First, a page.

Utah covers 82,144 square miles, with a 2017 estimated population of 3,101,833 people – 325,595 living in rural Utah (USDA-ERS). Salt Lake City, Utah's largest city and capital, is located in the northern region of the state. The state’s other large cities include West Valley City and Provo. According to 2017 data from the U.S. Census Bureau, 90.9% of the state’s population is white, 1.4% is African-American, 2.6% is Asian, 1.5% is American Indian or Alaska Native, 1.0% is Native Hawaiian or Other Pacific Islander, and 14.0% is of Hispanic or Latino origin.
Utah Rural Healthcare Facilities
According to data.HRSA.gov, as of July 2018 Utah had:
- 13 Critical Access Hospitals
- 14 Rural Health Clinics
- 23 Federally Qualified Health Centers located outside of Urbanized Areas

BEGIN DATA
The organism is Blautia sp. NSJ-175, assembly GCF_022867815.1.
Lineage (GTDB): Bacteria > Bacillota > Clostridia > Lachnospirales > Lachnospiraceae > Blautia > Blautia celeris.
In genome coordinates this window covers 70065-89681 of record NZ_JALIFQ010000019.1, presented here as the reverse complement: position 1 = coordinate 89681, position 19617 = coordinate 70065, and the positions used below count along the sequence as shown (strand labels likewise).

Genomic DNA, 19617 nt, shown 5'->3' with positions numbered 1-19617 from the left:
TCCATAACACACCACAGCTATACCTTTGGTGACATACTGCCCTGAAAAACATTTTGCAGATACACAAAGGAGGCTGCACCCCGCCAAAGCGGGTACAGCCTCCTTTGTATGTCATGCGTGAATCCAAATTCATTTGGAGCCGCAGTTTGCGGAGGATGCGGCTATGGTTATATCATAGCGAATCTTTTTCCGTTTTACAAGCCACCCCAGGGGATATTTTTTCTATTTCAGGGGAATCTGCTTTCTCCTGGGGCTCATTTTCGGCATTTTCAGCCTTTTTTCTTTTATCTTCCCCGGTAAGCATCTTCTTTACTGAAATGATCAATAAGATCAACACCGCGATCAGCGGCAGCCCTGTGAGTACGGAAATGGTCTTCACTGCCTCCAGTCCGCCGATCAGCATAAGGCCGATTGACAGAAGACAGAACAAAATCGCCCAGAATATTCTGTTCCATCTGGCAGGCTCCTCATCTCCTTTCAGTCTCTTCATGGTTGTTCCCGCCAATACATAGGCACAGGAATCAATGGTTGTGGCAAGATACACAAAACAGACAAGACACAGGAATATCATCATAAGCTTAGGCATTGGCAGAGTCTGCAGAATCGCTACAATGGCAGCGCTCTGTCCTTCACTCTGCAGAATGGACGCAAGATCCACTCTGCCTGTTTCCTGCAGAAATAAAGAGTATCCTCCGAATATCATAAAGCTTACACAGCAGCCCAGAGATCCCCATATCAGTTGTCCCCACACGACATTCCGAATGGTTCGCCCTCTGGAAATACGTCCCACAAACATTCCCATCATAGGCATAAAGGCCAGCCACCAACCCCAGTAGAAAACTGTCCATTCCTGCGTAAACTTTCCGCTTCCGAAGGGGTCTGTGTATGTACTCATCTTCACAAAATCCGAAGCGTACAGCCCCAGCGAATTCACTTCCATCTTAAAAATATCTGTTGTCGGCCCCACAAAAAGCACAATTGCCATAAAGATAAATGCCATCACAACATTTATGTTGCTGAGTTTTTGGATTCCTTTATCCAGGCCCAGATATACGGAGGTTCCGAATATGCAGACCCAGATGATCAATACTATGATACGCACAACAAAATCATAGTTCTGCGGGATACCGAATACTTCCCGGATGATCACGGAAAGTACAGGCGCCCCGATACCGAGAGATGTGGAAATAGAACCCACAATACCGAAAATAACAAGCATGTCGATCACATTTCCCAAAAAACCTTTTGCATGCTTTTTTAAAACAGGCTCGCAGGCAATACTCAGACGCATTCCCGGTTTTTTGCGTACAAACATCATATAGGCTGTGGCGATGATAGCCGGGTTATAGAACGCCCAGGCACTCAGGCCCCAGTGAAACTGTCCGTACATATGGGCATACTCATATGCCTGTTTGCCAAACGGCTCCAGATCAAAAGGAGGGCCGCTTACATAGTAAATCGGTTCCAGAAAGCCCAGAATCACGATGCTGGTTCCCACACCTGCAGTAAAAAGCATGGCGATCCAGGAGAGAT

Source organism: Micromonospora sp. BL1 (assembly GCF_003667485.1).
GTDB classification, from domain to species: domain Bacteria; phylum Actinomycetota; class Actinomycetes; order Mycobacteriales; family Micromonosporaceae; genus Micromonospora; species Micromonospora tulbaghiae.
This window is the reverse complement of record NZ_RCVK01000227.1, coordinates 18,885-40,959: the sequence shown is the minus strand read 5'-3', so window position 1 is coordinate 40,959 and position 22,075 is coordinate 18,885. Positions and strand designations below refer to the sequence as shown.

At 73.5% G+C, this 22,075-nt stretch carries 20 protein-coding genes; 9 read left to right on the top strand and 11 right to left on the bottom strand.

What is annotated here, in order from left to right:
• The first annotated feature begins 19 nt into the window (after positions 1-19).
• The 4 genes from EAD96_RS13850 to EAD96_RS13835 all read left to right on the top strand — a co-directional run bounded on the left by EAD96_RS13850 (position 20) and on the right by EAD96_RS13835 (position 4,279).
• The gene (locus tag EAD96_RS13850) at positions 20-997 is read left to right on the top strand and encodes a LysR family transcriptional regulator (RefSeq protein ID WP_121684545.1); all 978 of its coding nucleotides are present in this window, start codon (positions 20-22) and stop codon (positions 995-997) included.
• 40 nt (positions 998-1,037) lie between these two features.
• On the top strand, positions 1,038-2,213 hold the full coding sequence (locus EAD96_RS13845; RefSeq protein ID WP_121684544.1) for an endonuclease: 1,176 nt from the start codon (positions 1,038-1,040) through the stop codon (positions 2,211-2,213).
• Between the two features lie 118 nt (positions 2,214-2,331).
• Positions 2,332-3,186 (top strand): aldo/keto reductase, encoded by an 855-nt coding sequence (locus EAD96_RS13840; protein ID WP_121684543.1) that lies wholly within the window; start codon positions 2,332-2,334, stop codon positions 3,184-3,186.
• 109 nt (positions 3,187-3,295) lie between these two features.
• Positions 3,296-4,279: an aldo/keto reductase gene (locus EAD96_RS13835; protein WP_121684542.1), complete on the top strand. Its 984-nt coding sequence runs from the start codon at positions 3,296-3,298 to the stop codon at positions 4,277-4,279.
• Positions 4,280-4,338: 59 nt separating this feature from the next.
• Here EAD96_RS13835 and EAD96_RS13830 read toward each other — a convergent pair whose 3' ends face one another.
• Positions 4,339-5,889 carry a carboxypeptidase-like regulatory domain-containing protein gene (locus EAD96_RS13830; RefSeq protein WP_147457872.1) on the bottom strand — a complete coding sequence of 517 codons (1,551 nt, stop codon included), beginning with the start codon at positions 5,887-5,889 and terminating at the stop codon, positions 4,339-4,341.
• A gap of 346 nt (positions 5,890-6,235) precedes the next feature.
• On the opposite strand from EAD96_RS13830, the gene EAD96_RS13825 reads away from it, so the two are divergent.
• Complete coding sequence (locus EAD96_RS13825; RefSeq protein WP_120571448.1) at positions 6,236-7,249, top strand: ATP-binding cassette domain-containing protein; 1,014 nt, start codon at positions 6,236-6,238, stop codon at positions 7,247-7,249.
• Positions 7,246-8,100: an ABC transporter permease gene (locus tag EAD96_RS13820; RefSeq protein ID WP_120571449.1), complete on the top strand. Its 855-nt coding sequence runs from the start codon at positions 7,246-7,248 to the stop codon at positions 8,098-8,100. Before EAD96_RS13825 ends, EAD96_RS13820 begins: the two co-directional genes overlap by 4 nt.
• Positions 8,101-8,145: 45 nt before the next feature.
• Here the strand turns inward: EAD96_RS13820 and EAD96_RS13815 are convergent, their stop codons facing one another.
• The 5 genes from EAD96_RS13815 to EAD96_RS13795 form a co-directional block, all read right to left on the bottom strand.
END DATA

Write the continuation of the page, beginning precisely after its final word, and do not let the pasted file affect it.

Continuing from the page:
- 11 short term hospitals located outside of Urbanized Areas
Selected Social Determinants of Health for Rural Utah
9% of Utah residents lack health insurance (Kaiser, 2017). According to the USDA Economic Research Service, the average per capita income for Utahns in 2016 was $40,925 although rural per capita income lagged at $40,885. The ERS reports, based on 2017 ACS data, that the poverty rate in rural Utah is 12.2%, compared with 9.4% in urban areas of the state. 9.7% of the rural population has not completed high school, while 8.3% of the urban population lacks a high school diploma according to 2012-2016 ACS data reported by ERS. The unemployment rate in rural Utah is 4.4%, while in urban Utah it is 3.1% (USDA-ERS, 2017).For a national comparison, please see an overview of the United States.
Collects and disseminates information, provides technical assistance, coordinates rural health efforts, and supports efforts to improve recruitment and retention of health professionals.
There are more organizations related to Utah in the organizations section.
Last Reviewed: 11/5/2018